Game-breaking Valorant bug makes Phoenix's flash useless - Dexerto

Game-breaking Valorant bug makes Phoenix’s flash useless

Published: 19/May/2020 5:59 Updated: 19/May/2020 6:00

by Andrew Amos


A game-breaking Valorant bug has been discovered that renders Phoenix’s Curveball flash useless, with the flash not activating across certain corners across all maps.

If you’re a Phoenix main and have noted your flashes aren’t registering properly, you aren’t going insane. There’s a bug on the loose that has made the British Agent’s curveball practically useless.

The bug is very easy to replicate, and can happen at the most inopportune times. If you throw your flash around a corner, there’s a chance that it won’t flash the enemies behind it. This can leave players exposed to retaliating fire.

Phoenix Flash Bug: Not flashing myself sometimes. Clean corners (no objects like vines from previous video) from r/VALORANT

You can, of course, use this to your advantage to avoid the flash yourself and swing early and hope the bug goes in your favor. However, it’s unclear how this bug activates, other than the fact that it happens around most corners.

Some players have stated the issue has to do with ping. With the way the server reads the flash, players on different pings might not have the flash registered even though they are looking directly at it.

The clips demonstrating the bug also throw the flashes quite high, which means it might be activating out of the effective line-of-sight of certain Agents.


Either way, losing your flash in this manner would be rather annoying. Given you have to invest 100 creds into each flash, having it not work properly could just be an infuriating waste of money.

If you’re the enemy on the other end of the equation, it could also prove to be just as bad. If you turn away, while the enemy Phoenix rushes you, staring you down completely unflashed, you’re going to have a hard time winning the gun fight.

Valorant devs are yet to comment on the bug, so it’s unclear as to whether a hotfix will be shipped to help the situation.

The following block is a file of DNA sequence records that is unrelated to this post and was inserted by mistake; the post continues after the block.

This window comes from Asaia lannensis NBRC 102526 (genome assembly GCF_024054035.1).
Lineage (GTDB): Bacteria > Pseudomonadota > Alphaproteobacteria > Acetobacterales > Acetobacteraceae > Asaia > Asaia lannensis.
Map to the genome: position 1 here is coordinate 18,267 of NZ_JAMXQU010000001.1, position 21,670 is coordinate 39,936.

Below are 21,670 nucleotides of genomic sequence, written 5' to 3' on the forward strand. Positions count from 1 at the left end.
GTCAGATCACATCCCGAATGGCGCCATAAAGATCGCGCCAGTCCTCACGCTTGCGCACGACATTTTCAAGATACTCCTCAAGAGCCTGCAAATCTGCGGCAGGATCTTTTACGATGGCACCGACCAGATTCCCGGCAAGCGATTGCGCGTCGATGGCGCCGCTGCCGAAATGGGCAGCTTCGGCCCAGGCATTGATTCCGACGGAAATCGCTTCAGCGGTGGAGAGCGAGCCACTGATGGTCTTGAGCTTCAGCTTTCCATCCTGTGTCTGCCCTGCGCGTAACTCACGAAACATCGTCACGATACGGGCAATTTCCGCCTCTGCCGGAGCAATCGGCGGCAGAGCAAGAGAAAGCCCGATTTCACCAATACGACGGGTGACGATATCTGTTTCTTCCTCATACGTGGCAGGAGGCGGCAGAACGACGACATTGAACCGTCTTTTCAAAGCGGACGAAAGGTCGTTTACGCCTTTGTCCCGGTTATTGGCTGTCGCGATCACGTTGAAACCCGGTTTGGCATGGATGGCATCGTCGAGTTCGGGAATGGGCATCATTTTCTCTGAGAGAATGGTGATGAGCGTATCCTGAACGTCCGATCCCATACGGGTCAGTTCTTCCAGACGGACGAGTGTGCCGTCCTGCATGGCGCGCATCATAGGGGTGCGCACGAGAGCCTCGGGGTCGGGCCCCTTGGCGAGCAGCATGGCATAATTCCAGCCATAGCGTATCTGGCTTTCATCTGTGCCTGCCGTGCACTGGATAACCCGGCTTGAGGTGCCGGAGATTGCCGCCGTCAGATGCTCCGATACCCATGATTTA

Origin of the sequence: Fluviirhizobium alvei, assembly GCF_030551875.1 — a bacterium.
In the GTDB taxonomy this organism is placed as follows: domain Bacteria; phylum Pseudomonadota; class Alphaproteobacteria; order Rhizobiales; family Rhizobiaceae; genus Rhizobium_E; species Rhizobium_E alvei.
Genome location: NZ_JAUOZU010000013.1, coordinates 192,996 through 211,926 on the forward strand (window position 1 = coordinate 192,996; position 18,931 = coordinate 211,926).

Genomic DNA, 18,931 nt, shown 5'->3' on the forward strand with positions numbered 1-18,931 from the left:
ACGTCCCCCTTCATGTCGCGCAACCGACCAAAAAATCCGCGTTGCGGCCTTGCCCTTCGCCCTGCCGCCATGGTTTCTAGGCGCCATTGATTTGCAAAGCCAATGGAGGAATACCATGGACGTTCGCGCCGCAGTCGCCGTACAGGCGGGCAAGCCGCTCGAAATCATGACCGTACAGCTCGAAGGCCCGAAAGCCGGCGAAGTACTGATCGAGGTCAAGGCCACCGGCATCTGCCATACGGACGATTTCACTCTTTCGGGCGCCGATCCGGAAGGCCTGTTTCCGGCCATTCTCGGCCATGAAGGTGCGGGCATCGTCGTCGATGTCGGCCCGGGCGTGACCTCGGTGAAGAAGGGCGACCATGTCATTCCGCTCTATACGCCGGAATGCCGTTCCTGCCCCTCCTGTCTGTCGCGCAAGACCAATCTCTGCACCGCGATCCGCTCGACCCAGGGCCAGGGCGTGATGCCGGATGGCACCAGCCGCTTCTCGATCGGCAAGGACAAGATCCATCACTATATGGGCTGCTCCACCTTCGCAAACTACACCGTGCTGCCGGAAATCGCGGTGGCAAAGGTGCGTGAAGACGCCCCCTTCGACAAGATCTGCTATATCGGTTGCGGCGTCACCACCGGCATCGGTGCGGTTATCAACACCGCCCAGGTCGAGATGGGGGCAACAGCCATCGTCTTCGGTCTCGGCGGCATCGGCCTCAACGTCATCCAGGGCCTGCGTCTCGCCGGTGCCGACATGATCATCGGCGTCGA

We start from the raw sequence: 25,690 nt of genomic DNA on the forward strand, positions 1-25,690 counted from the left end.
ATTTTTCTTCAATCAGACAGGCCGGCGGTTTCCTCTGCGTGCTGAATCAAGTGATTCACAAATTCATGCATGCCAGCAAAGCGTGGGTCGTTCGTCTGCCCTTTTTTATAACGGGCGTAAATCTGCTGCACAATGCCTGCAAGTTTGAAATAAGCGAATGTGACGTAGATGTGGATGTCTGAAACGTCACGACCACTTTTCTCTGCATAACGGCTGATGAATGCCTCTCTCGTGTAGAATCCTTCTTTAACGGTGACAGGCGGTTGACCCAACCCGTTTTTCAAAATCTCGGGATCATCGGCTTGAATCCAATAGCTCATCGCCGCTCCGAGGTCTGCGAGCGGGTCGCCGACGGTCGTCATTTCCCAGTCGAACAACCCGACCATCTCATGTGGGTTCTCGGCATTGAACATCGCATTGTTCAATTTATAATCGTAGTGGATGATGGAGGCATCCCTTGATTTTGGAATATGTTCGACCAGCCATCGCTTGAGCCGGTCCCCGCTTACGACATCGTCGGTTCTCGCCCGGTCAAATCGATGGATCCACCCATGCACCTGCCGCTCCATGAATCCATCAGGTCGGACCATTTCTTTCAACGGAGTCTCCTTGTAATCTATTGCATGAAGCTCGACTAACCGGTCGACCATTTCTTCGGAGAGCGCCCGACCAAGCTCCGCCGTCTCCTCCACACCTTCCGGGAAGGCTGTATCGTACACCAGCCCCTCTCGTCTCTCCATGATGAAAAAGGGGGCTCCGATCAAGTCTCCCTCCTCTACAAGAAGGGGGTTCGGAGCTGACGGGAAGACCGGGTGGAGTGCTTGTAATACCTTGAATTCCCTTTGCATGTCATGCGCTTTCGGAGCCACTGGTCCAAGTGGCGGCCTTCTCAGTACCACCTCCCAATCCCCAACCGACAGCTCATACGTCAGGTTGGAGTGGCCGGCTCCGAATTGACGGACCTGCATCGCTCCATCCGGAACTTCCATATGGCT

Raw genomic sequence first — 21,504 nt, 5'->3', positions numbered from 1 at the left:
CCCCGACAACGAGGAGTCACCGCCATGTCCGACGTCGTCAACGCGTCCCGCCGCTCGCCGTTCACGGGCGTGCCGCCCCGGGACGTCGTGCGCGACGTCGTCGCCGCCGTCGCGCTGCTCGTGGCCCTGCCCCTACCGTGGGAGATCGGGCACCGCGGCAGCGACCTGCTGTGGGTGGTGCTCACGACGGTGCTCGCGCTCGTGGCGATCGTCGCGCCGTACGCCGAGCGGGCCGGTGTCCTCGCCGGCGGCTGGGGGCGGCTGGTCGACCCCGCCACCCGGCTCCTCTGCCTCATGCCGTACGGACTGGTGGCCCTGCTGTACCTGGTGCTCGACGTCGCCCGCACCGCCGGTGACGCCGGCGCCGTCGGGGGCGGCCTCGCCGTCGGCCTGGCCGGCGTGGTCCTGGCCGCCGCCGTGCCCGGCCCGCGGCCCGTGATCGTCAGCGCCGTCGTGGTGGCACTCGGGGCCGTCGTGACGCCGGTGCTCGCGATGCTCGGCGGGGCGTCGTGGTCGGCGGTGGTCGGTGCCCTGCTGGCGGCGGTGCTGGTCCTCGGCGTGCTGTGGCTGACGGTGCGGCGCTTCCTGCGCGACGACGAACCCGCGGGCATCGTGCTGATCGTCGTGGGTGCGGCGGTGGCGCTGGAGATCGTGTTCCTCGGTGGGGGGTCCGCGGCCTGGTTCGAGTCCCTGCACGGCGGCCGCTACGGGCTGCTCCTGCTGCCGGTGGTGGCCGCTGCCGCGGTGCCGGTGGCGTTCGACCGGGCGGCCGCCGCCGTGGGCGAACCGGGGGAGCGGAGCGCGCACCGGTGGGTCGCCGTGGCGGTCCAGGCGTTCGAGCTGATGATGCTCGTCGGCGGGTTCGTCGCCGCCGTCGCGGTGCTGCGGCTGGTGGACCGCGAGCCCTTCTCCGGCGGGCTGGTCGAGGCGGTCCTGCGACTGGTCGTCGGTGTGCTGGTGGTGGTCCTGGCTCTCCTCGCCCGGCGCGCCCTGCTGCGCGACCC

There is some planned server maintenance going live on May 19, so maybe a fix for this bug will be shipped then. However, if you find your flashes as Phoenix being less effective than usual, this is probably why.


C9 Relyks discovers “much bigger issue” than Valorant’s running sprays

Published: 26/Nov/2020 2:19 Updated: 26/Nov/2020 2:28

by Alan Bernal


Cloud9’s Skyler ‘Relyks’ Weaver found a much bigger problem in Valorant than the running sprays teammate Tyson ‘TenZ’ Ngo tested with the Phantom, once again putting Riot’s shooting-while-moving mechanics under scrutiny.

The Counter-Strike-turned-Valorant pro was looking to explore the running accuracy in the game, but in his testing, found that the 0.50 patch to deadzone change back in May has a much more consequential effect on aim.

Riot describes the deadzone as a “full accuracy state” when moving at or below 30% movement since the May patch before Valorant’s official launch.

Coupling that with counter-strafing, Relyks found that his aim was relatively on target throughout an entire Vandal clip while constantly staying in motion in what he calls a “much bigger issue” than the Phantom’s running sprays.

aim valorant vandal
Riot Games
Counter-strafing in the opposite direction yields better shots in Valorant than coming to a complete stop, according to Relyks.

“One thing (the deadzone change) allows you to do is to strafe back-and-forth while spraying and, as long as you’re strafing in a confined area while keeping yourself at 30% or less of the max movement speed, you can retain relative accuracy,” he said.

He showed how weapons can be “extremely accurate” while staying in motion as long as the player maintains a consistent counter-strafe to stay in the deadzone.

Unfortunately, this isn’t the worst part of Valorant’s mechanics, according to Relyks. He also found that shooting “after you begin moving to the opposite direction (is better) than firing when you come to a complete stop.”

This would give people the opportunity to get off a much better shot while counter-strafing back into cover instead of coming to a halt to line up the perfect shot.

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He’s found success with this method on the Vandal, though indicated the Phantom can be much more effective due to its tighter bullet spread.

If this is an intended mechanic in Valorant, it could be that Riot is trying to make the game much more accessible to newer FPS players, though it would lower the game’s overall skill ceiling, according to Relyks.

Since Riot hasn’t touched the deadzone accuracy in months, this could be something the devs looks to rework if it starts getting out of hand in Valorant.